I want my privacy to be protected and in particular I don’t want identifiable data or easily re identifiable rich datasets shared when the use of privacy enhancing technologies or more limited datasets make this unnecessary. If this is a little onerous for those who want to use my data – tough. However, if identifiable data is really needed and I consider the purpose noble I’ll probably consent – But I insist on being asked. I’ll lie and withhold information if I think it will be misused.

Trust lies at the heart of the relationship between patients, health and care professionals and their informal care networks. Using digital technologies and data differently is an essential part of what we have to do to have any hope of meeting the challenges that health and care faces. We have to work out how we preserve trust in the digital age and it is not helpful or necessary for the NHS Commissioning Board to attempt to remove patients from the decision about how their data is used or to ignore the existence of privacy enhancing technology that would enable them to achieve what they want to achieve without playing fast and loose with patient trust. I don’t understand how this sits in the context of a patient centered NHS or with the Government’s mantra “No decision about me without me”

My concern is that this is going to trigger a backlash that will result in challenges in the UK and European courts, patient asserting their right to opt out (section 251 does not trump active dissent), whereas most of us would be happy to share if we were asked, and most of all that this will destroy the trust that sits at the heart of the doctor patient relationship.

The issues exposed by Prof. Brian Jarman indicate just how important it is to make data about what happens in the NHS open and transparent to public  scrutiny.  Brian’s work shows us that Government and NHS can’t be trusted to hear or act on what the data tells us any more than they can be trusted to respect patient’s privacy.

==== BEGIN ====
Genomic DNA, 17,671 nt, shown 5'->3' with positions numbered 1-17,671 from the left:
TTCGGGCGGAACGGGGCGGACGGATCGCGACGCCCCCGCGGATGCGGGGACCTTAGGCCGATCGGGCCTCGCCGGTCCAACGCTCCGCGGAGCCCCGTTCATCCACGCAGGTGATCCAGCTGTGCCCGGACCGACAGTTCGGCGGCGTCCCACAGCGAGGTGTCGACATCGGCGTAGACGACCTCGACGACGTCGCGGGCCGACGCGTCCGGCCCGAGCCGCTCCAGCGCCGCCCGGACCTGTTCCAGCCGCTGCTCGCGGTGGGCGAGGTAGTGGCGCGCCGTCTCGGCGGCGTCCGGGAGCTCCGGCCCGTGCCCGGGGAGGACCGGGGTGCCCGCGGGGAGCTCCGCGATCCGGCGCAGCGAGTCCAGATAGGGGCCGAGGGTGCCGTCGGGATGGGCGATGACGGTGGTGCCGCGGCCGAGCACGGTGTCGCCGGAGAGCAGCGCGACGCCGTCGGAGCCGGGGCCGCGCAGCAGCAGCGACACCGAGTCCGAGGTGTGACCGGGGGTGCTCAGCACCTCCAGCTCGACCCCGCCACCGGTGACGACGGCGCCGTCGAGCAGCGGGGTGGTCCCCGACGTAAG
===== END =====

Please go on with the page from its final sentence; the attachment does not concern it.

We can do what needs to be done without the cavalier exposure of identifiable or trivially re-identifiable datasets. We have technology to manage blind record linkage so that identifiable data does not have to leave the control of the patient’s own care team.  Those working in the field have developed tools and processes that allow us to manage privacy risks in ways that reduce these without undermining the value of the data. While others are developing approaches that will make it easier to collect and manage patient consent.

I don’t want to see the progress we are making with open data, transparency and digital health care derailed by an avoidable backlash. let me be clear I’m with what the likes of Tim Kelsey are trying to do but they do need to take care.

For more information look at the exemplar work of:




For a broad review of the issues and more on Privacy Enhancing Technologies see Fair Shares for All from the Primary Care Group of the British Computer Society

Preserving Trust in Digital Healthcare will be the subject of the joint #CCIO #NHSSM Tweet Chat 8-9 pm, on Wednesday (20 March)



We Made It! Nick and Ewan’s Grand Union Canal Adventure for the Neuroblastoma Society

Just to let you all know that we both successfully completed our cycle ride down the Grand Union Canal on schedule on Wednesday raising over £6,750 (plus a gift aid supplement from the Tax Man of  more than £1,200) for the Neuroblastoma Society.

If you donated, thank you for your support. We plan to keep the Just Giving page open for a few more days and will send you one last email when we know the final total.

If you have yet to donate (perhaps you thought we would not make it) this will be possible for the next few days

We cycled from the start of the canal at Warwick Bar in Birmingham to the very end of the Paddington Arm. This is 140 miles of towpath and we cycled 160 miles in total between leaving from and returning to my home in Leamington Spa. We did about 45 miles on the first three days and about 25 on the last day.

We found the ride challenging, as significant sections of the towpath are hard going managing to be variously soft and dragging, bumpy, muddy and/or overgrown. The best sections are generally those through built up areas the worst in the countryside (particularly between Napton Junction and Braunston) although surprisingly the first half of the Paddington Arm in West London was very poor. On good sections we managed to average about 10-12 mph while on rougher sections we were down to less than 5 mph. The forecast had been dreadful, but the weather panned out better than we could have hoped and we only did about 5 miles in the rain including the last two miles into Paddington in torrential rain (if it had been like this for more of our trip I don’t think we would have made it).

Nick fell off his bike once and both of us came close to ending up in the canal on a couple of occasions (we declined my daughter’s suggestion than we should stage a canal plunge in Paddington for the benefit of Youtube) We did not suffer any bike problems with our specially purchased Kevlar reinforced tyres fending of the many thorns and some broken glass.